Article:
Mo Farah wins Great North Run in epic battle with Stanley Biwott, by Larry Eder


Farah_Mo1h-Lisbon15.JPGMo Farah, photo by

On a sunny day, with a light wind, and 41,486 actual runners, Mo Farah won the Great North Run, his second win here, in an epic battle with Stanley Biwott.

From our bird's eye view on the press truck, we watched the men's race from the start through miles ten, and then, from the finish, over the last mile.

For Mo Farah, this is a wonderful way to end 2015. After a challenging season, Mo Farah defended his Moscow double with wins over 10,000 meters and 5,000 meters .

Running 59:22, Mo won over Stanley Biwott by two seconds! This is Mo's PB, but will not count as a European record as the course is not record-worthy (road racing rules, sorry).

As I was standing in front of the start of the Great North Run this morning, I was amazed at how nice the conditions were, and how the sun and light win greeted the 57,000 runners.

Biwott_Stanley1c-Bogota15.JPGStanley Biwott, photo by

The Great North Run has been run since 1981, when Mike McLeod, 1984 Olympic silver medalist at 10,000m (and bronze medalist, but that is another story). Mike won the race two years, 1981 and 1983. Mike trained one of my formter athletes, Chad Pratt in the mid 1980s, and I have been most appreciative of his guidance for that young man.

I have digresed.

After a season that had as much drama off the track as on, Mo Farah won both the 5000 meters and 10,000 meters in Beijing. The narrative became about how fast Mo was, how his training was going, and the allegations about his coach were in the background.

"For today, the season ends on a high point...Stanley Biwott pushed me hard today. There was a couple of times where I did not know if I could handle the pace, but, Stanley slowed down. I was knackered at the end."

The pace built in the race, as a pack of twenty surrounded Mo Farah, who was in the second line of the pack. The pace was strong, from the start.

Mile one was hit in 4:40, mile two in 9:25 and mile three in 13:56, about 31 down from the record pace for the Great North Run. With 5k hit in 14:25, I figured the pace was about 60:30.

Mo said later that he was hoping for a 61 minute pace: " I was hoping for a 61:30 or so, but Stanley wanted to run much faster."

Mr. Biwott had a different plan.

The first 5k was hit in 14:25, and the pack began to dwindle, from 20 to 12 by the 8k. Mile 4 was hit in 18:34, mile five in 23:21, and then, Stanley Biwott got serious. 10k was hit in 28:45.

The sixth mile was hit in 4:25, then, for mile 8, in 4:23, then, in mile 9, in 4:20.

Biwott was relentless, as the pack dropped from twelve at five miles to four by seven miles, and by nine miles, Mike Kigen, Stanley Biwott and Mo Farah were the final three.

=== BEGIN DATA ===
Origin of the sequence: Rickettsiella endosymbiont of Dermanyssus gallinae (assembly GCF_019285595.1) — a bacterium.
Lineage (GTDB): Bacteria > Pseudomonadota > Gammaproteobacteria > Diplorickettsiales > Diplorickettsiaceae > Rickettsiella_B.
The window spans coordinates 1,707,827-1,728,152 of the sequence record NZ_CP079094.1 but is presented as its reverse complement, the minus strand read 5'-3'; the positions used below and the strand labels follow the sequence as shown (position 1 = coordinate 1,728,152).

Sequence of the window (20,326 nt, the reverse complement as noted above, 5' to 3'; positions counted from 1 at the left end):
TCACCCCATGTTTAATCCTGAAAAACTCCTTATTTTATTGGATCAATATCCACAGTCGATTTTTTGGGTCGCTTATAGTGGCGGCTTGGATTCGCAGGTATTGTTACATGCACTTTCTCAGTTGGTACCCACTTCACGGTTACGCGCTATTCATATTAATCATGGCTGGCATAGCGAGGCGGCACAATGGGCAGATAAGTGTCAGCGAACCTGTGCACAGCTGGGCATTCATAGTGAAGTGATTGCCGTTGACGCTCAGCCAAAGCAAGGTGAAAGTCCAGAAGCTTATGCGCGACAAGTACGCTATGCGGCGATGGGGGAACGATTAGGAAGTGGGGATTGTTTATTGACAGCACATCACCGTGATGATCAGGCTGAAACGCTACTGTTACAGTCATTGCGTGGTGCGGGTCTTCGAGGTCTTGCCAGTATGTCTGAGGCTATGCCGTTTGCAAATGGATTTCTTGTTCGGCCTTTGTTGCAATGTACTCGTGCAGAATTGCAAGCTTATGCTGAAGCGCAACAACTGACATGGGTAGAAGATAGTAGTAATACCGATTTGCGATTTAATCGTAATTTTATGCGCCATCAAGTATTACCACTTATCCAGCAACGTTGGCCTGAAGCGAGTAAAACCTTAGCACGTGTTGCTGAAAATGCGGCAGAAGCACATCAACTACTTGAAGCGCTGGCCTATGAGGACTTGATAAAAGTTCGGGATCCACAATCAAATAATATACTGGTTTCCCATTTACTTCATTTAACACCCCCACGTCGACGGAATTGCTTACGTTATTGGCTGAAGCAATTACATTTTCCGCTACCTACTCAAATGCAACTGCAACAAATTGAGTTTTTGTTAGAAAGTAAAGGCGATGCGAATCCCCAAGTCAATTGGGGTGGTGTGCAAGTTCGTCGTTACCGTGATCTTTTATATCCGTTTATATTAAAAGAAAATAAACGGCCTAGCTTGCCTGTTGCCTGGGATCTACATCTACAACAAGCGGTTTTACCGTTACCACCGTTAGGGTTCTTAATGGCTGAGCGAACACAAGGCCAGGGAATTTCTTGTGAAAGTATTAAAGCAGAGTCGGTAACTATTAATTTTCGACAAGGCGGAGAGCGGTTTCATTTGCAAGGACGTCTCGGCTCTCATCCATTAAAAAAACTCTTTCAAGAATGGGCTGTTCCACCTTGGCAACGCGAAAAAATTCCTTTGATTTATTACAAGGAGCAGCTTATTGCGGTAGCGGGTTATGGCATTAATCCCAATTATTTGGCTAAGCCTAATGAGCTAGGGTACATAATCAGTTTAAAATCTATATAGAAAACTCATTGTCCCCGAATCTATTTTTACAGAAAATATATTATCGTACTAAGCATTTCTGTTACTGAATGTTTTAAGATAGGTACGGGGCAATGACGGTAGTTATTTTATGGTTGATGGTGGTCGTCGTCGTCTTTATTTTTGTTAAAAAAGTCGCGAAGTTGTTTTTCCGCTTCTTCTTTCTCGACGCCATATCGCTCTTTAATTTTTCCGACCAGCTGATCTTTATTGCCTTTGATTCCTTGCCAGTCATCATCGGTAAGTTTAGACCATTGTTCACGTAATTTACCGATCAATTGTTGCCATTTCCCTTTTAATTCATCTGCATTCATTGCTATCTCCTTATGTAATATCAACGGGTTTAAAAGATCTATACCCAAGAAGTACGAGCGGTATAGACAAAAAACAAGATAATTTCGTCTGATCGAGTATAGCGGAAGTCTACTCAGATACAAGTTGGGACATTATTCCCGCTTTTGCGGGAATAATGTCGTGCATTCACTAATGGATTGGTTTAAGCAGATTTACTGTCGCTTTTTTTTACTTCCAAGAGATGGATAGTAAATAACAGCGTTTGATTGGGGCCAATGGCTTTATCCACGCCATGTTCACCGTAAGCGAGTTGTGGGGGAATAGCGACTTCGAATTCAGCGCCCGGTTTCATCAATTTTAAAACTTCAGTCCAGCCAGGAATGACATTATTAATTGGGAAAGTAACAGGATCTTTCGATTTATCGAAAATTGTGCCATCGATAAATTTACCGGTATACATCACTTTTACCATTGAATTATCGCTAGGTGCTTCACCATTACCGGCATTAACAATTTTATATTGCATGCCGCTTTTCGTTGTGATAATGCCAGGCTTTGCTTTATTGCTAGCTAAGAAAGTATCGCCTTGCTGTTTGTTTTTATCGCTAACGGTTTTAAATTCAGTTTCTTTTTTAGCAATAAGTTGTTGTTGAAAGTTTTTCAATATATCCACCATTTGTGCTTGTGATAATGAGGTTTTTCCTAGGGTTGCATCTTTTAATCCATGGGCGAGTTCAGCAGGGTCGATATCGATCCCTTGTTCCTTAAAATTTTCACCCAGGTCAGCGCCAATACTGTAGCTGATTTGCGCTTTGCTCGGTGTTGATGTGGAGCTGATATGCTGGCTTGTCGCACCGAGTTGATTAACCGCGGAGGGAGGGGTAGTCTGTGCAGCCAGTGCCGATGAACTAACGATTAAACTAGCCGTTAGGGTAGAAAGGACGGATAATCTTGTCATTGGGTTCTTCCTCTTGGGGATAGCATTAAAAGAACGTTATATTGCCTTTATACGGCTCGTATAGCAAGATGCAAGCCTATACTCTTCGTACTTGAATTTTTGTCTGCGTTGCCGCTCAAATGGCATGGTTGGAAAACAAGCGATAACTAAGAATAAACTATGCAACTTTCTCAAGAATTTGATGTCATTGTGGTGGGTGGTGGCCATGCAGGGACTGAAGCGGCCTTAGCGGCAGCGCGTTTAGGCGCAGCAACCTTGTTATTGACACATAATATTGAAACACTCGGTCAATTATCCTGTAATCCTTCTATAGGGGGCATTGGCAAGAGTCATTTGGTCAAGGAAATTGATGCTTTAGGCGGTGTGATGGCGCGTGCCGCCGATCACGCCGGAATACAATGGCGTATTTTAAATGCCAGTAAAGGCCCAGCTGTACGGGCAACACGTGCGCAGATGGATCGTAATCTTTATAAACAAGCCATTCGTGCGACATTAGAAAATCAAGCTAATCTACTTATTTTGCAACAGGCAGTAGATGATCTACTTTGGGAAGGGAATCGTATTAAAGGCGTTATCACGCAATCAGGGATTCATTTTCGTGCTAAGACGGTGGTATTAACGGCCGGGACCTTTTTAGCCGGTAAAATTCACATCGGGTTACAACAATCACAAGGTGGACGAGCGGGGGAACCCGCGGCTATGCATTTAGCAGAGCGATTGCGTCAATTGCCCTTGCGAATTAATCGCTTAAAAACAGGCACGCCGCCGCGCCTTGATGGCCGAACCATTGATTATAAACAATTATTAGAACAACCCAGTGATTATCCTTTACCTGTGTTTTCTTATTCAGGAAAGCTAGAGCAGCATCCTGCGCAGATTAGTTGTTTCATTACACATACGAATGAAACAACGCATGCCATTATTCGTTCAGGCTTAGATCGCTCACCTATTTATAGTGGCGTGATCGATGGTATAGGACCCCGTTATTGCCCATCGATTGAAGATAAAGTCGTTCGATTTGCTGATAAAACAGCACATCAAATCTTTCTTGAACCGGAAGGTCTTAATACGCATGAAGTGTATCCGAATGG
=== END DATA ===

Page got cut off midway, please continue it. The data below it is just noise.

And then, after a third 5k in 13:43, it was Mo Farah and Stanley Biwott.

I had written on twitter, " Biwott is testing" as the pace dropped so drastically.

The pace had been 14:25, then, 14:20, then, 13:43 for the first three 5k segments.

"Stanley was pushing it, and I was barely holding on." noted Mo afterwards.

But, to this viewer, Mo Farah looked well within himself, gutting out the hard pace, knowing that his kick could be surpreme.

And then, there were two.

Stanley Biwott and Mo Farah hit the ten mile mark in 45:32 ( I remember Ian Stewart running a 45 minute 10 miler, so this was quite fast).

The pace slowed a bit, from a 4:20 mile, to a 4:35, then, a 4:28 for mile ten, and 4:35 for mile 11.

This kind of pace gives Mo Farah a bit of time to catch his breath.

He would need it.

Farah_Mo1b-Lisbon15.JPGMo Farah, Lisbon Half, March 2015, photo by

For Stanley Biwott, he knew he had to push the pace over the final downhill mile, which was covered in 4:16.

At that point, Mo Farah was into the muscle memory and with a final push, ran the last 200 meters in 28 seconds,

taking the Great North Half in 59:22, a British best, but not a record, as the course is not IAAF record worthy.

Mo Farah noted afterwards, " The track is my favorite, but this was great. The crowds are fantastic. Now it is time to go home and enjoy the birth of my son. Before that, we will take a little vacation with the family and relax.

After this season, Mo Farah deserves a break.

Next season is Rio.

But for now, some rest.

Glorious rest.

Great North Run, 1. Mo Farah, GBR, 59:22, 2. Stanley Biwott, KEN, 59:24, 3. Mike Kigen, KEN, 1:00:10, 4. Stephen Mokoka, RSA, 1:00:40, 5. Thomas Ayeko, UGA, 1:01:14, 6. Bashir Abdi, BEL, 1:02:22, 7. Stephen Sambu, KEN, 1:02:22, 8. Mark Kiptoo, KEN, 1:02:32, 9. Masato Kikuchi, JPN, 1:03:13, 10. Timothy Toroitich, UGA, 1:03:14, #greatnorthrun

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